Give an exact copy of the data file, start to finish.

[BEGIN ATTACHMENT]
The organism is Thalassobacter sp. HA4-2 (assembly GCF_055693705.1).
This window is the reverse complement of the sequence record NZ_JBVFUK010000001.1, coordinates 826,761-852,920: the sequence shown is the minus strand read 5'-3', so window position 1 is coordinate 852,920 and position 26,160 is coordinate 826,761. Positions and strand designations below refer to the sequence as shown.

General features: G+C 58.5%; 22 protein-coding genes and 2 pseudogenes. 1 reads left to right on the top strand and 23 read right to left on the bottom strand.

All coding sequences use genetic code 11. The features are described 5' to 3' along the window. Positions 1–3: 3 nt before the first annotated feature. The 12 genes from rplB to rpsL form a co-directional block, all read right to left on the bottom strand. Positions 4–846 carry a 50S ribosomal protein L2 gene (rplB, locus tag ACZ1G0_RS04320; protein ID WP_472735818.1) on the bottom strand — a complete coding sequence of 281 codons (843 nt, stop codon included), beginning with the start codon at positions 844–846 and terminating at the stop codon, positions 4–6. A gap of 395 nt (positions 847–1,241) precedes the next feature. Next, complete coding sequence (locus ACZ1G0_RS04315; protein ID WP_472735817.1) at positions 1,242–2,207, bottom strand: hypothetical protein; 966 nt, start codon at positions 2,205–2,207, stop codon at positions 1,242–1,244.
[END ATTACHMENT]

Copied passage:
The organism is Thalassobacter sp. HA4-2 (assembly GCF_055693705.1).
This window is the reverse complement of the sequence record NZ_JBVFUK010000001.1, coordinates 826,761-852,920: the sequence shown is the minus strand read 5'-3', so window position 1 is coordinate 852,920 and position 26,160 is coordinate 826,761. Positions and strand designations below refer to the sequence as shown.

General features: G+C 58.5%; 22 protein-coding genes and 2 pseudogenes. 1 reads left to right on the top strand and 23 read right to left on the bottom strand.

All coding sequences use genetic code 11. The features are described 5' to 3' along the window. Positions 1–3: 3 nt before the first annotated feature. The 12 genes from rplB to rpsL form a co-directional block, all read right to left on the bottom strand. Positions 4–846 carry a 50S ribosomal protein L2 gene (rplB, locus tag ACZ1G0_RS04320; protein ID WP_472735818.1) on the bottom strand — a complete coding sequence of 281 codons (843 nt, stop codon included), beginning with the start codon at positions 844–846 and terminating at the stop codon, positions 4–6. A gap of 395 nt (positions 847–1,241) precedes the next feature. Next, complete coding sequence (locus ACZ1G0_RS04315; protein ID WP_472735817.1) at positions 1,242–2,207, bottom strand: hypothetical protein; 966 nt, start codon at positions 2,205–2,207, stop codon at positions 1,242–1,244.